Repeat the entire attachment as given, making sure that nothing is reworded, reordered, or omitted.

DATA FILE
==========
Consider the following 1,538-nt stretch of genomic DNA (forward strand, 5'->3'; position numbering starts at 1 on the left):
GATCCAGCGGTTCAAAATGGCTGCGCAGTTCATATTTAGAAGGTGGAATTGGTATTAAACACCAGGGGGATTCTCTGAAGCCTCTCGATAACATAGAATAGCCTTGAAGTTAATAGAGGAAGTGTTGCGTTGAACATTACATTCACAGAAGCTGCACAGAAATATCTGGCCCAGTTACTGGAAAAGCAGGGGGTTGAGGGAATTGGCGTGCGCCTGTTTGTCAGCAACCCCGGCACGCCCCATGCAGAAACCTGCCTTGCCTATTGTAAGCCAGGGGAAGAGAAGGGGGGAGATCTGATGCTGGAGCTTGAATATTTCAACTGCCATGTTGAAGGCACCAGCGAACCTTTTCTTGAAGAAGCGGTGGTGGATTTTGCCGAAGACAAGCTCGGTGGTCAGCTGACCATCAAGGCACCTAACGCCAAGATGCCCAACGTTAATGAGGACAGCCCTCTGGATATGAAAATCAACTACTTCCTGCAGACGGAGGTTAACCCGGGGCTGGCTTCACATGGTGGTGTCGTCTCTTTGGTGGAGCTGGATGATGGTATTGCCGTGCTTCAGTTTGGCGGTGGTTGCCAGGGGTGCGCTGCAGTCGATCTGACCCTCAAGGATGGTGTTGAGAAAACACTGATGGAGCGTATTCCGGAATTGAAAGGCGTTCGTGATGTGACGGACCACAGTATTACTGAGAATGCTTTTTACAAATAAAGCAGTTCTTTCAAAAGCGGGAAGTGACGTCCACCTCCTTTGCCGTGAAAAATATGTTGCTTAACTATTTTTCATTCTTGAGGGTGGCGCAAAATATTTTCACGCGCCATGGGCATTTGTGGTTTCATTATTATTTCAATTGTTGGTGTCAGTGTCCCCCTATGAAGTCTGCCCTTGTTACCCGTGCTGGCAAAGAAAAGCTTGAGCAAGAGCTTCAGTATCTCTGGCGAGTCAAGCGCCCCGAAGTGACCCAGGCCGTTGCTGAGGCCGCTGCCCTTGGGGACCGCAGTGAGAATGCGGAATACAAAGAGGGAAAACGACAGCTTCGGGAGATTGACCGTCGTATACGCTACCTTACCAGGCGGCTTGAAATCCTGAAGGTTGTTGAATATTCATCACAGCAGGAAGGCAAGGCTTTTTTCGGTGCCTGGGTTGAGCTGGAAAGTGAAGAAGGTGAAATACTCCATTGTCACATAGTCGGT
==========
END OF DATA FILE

Consider the following 1,538-nt stretch of genomic DNA (forward strand, 5'->3'; position numbering starts at 1 on the left):
GATCCAGCGGTTCAAAATGGCTGCGCAGTTCATATTTAGAAGGTGGAATTGGTATTAAACACCAGGGGGATTCTCTGAAGCCTCTCGATAACATAGAATAGCCTTGAAGTTAATAGAGGAAGTGTTGCGTTGAACATTACATTCACAGAAGCTGCACAGAAATATCTGGCCCAGTTACTGGAAAAGCAGGGGGTTGAGGGAATTGGCGTGCGCCTGTTTGTCAGCAACCCCGGCACGCCCCATGCAGAAACCTGCCTTGCCTATTGTAAGCCAGGGGAAGAGAAGGGGGGAGATCTGATGCTGGAGCTTGAATATTTCAACTGCCATGTTGAAGGCACCAGCGAACCTTTTCTTGAAGAAGCGGTGGTGGATTTTGCCGAAGACAAGCTCGGTGGTCAGCTGACCATCAAGGCACCTAACGCCAAGATGCCCAACGTTAATGAGGACAGCCCTCTGGATATGAAAATCAACTACTTCCTGCAGACGGAGGTTAACCCGGGGCTGGCTTCACATGGTGGTGTCGTCTCTTTGGTGGAGCTGGATGATGGTATTGCCGTGCTTCAGTTTGGCGGTGGTTGCCAGGGGTGCGCTGCAGTCGATCTGACCCTCAAGGATGGTGTTGAGAAAACACTGATGGAGCGTATTCCGGAATTGAAAGGCGTTCGTGATGTGACGGACCACAGTATTACTGAGAATGCTTTTTACAAATAAAGCAGTTCTTTCAAAAGCGGGAAGTGACGTCCACCTCCTTTGCCGTGAAAAATATGTTGCTTAACTATTTTTCATTCTTGAGGGTGGCGCAAAATATTTTCACGCGCCATGGGCATTTGTGGTTTCATTATTATTTCAATTGTTGGTGTCAGTGTCCCCCTATGAAGTCTGCCCTTGTTACCCGTGCTGGCAAAGAAAAGCTTGAGCAAGAGCTTCAGTATCTCTGGCGAGTCAAGCGCCCCGAAGTGACCCAGGCCGTTGCTGAGGCCGCTGCCCTTGGGGACCGCAGTGAGAATGCGGAATACAAAGAGGGAAAACGACAGCTTCGGGAGATTGACCGTCGTATACGCTACCTTACCAGGCGGCTTGAAATCCTGAAGGTTGTTGAATATTCATCACAGCAGGAAGGCAAGGCTTTTTTCGGTGCCTGGGTTGAGCTGGAAAGTGAAGAAGGTGAAATACTCCATTGTCACATAGTCGGT